This game was not particularly close or overly exciting, but it makes this list because of the history that was made in its outcome. It was the worst combined seeding for an Arch Madness semifinal ever, as the sixth-seeded Bears took on seventh-seeded Valpo. Valpo was just the third team in Arch Madness history to advance to the semifinals after playing in an opening round play-in game. When they won, they became the first team ever to win three games to get to the Arch Madness finals. It was a close game for the first half as the (then) Crusaders led 40-38 at halftime. Valpo didn’t go on a single sustained run, but did outscore the Bears 24-11 to take a 14 point lead and the game was never in doubt from there. After a pedestrian quarterfinal performance, Larry Bird Trophy runner up Javon Freeman-Liberty lit it up in the semis with 29 points to lead all scorers. Valpo would ultimately run out of gas in the finals losing to Bradley, but if you ask me this was their “welcome to the Valley” moment.

All MVC fans remember Loyola’s run to the Final Four in 2018. It was fricken awesome. Many of them also likely remember the Ramblers dominating Arch Madness, topping it off with a blowout win over Illinois State in the finals. However, it wasn’t quite that straightforward. Loyola was never in serious danger of losing to UNI in the quarterfinals, but the Panthers led midway through the second half and still had a chance to tie in the final 30 seconds. Against Bradley in the semifinals, Loyola controlled the game for the most part, but it wasn’t the total blowout befitting of a Final Four squad. For one, it took the Ramblers nearly three minutes to score their first basket. Although they took control of the game, leading at halftime by 11, Bradley mounted a comeback. The Braves outscored the Ramblers 28-18 over the first thirteen minutes of the second half to get as close as one-point, 54-53, with 6:42 to go. Loyola would ice the game with defense, holding BU to just one point the rest of the way. But the Ramblers themselves only made one basket from the field over the final 8:42 and the final margin was accomplished with free throws. The Ramblers rode the struggle bus for much of the first two games of Arch Madness. What they did after that is history.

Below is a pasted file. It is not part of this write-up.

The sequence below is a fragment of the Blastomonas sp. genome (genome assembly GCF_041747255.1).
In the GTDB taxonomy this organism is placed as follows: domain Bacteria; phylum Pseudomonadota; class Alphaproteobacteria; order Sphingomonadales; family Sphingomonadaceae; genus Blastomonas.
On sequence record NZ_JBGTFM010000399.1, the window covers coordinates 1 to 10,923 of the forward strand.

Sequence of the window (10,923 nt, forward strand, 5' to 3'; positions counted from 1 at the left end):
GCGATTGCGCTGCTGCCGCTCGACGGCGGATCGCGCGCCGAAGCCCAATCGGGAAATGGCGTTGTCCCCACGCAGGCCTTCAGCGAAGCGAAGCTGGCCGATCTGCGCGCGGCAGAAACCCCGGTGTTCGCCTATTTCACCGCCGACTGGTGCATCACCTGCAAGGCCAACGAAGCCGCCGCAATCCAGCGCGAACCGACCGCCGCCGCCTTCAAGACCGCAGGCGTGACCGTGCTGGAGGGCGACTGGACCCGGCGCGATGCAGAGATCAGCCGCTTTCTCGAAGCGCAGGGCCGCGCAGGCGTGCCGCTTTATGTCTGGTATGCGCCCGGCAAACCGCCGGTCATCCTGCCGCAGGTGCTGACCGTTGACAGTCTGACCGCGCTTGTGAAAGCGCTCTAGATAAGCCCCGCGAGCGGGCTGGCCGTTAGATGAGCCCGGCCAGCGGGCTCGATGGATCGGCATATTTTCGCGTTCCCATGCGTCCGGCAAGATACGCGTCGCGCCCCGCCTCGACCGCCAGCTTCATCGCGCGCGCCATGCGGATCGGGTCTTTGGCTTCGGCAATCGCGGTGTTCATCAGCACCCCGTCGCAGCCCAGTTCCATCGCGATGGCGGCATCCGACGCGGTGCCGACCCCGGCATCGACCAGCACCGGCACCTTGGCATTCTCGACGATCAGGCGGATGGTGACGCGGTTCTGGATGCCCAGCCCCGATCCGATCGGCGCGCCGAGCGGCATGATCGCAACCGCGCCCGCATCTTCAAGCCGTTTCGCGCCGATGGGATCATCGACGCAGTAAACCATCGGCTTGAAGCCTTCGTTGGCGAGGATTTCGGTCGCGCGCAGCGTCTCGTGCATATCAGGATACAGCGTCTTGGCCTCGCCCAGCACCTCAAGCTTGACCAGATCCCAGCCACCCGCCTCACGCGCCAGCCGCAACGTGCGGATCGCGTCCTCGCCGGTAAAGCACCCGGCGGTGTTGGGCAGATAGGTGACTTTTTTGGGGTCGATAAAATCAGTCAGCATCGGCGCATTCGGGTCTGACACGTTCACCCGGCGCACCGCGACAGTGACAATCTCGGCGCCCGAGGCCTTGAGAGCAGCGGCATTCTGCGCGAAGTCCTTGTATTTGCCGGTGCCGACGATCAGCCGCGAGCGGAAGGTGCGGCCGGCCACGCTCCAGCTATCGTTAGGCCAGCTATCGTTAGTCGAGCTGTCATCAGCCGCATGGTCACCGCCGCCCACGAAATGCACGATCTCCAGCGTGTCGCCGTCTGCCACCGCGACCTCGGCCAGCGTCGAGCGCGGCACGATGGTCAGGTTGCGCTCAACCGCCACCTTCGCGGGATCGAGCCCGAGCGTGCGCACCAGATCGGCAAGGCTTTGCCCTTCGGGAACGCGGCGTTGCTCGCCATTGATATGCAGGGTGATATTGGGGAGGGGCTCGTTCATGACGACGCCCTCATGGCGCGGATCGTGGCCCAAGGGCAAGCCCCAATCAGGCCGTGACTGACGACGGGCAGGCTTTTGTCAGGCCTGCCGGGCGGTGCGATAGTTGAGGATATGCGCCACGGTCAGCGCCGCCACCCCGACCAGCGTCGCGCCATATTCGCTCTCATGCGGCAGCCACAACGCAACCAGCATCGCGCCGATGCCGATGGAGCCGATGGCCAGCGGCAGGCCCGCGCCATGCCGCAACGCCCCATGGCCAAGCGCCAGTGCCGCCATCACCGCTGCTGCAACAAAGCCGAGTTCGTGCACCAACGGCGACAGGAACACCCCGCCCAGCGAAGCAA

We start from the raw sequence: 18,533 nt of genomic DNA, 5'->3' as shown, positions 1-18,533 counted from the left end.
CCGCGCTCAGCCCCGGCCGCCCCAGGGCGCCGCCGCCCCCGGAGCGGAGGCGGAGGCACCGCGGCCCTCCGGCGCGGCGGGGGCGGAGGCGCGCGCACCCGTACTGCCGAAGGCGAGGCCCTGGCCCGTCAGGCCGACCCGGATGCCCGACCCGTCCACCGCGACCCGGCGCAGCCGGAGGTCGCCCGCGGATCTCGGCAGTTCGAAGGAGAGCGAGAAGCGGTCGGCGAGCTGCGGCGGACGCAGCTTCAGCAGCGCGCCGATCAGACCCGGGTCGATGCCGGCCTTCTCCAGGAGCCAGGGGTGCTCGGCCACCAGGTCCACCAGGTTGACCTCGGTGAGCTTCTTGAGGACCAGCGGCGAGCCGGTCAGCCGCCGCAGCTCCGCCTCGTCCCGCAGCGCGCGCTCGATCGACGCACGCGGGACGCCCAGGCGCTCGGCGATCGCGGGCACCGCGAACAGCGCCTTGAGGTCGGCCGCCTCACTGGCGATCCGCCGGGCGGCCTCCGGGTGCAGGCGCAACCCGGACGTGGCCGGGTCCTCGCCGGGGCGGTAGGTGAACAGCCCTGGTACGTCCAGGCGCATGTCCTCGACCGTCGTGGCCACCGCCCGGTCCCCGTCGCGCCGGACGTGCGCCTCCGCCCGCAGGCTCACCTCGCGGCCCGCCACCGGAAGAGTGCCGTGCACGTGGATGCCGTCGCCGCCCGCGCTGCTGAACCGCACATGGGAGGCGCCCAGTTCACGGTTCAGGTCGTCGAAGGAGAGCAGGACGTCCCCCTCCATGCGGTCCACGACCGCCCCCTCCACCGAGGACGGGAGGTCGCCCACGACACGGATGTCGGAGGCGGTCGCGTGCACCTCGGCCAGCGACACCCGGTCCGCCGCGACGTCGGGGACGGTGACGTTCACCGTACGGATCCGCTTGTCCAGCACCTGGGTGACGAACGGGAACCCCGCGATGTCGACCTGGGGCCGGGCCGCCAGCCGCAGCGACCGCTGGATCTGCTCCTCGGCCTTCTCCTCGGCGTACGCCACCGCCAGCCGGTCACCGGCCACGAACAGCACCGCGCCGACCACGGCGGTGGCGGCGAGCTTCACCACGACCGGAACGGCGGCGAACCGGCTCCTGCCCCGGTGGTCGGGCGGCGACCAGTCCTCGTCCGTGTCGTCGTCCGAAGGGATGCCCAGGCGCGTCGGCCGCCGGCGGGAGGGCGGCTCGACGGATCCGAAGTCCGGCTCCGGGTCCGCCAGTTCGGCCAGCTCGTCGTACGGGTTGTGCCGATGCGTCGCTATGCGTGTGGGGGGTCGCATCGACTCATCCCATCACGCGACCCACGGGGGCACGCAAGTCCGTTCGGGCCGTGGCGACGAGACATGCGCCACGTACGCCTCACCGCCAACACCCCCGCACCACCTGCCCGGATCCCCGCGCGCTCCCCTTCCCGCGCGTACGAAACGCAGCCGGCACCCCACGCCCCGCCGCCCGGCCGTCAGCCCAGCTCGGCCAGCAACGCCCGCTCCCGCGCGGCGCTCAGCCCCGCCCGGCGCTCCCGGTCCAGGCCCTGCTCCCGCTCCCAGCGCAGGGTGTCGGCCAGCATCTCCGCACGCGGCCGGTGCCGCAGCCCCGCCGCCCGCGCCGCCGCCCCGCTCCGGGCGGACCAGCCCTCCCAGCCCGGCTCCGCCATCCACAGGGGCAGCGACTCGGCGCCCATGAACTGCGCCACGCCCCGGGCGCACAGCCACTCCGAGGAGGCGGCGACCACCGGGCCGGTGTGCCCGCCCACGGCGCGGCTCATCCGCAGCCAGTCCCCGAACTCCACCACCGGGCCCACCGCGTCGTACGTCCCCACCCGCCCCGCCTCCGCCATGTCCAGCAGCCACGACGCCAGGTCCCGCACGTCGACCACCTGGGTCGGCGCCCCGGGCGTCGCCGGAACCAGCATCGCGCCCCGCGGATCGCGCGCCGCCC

#7.) 2014- #2 Indiana State 62, #6 Southern Illinois 59

Although this game was an exciting affair that came down to the wire, it was dampened a bit by the fact that neither team had a realistic shot at winning against undefeated and 2nd ranked Wichita State in the finals the next day. Right? Wrong. The NIT bound Sycamores were the 2nd best team in the league that year and had gone toe-to-toe with the Shockers earlier in the year when they hosted them in Terre Haute. The Salukis, despite having a losing record, also gave WSU one of their biggest scares when they hosted them in Carbondale. So there was hope for both teams! Southern Illinois took a one-point lead into halftime but came out of the second half cold, scoring only two points over the first five minutes to fall behind by six. SIU stayed about one or two possessions behind for most of the half until making a run at the end. The boys from Carbondale scored on three straight possessions to cut the lead to two with 3 minutes left, and got within one on two free throws with 45 seconds left. After ISU scored on a tip-in to reclaim a 3-point lead SIU’s three-pointer at the buzzer missed and ISU moved on. Senior Jake Odum stepped up in his final collegiate win with 20 points. All that stuff I said at the beginning was nonsense, though, as ISU lost by 14 to Wichita State the next day.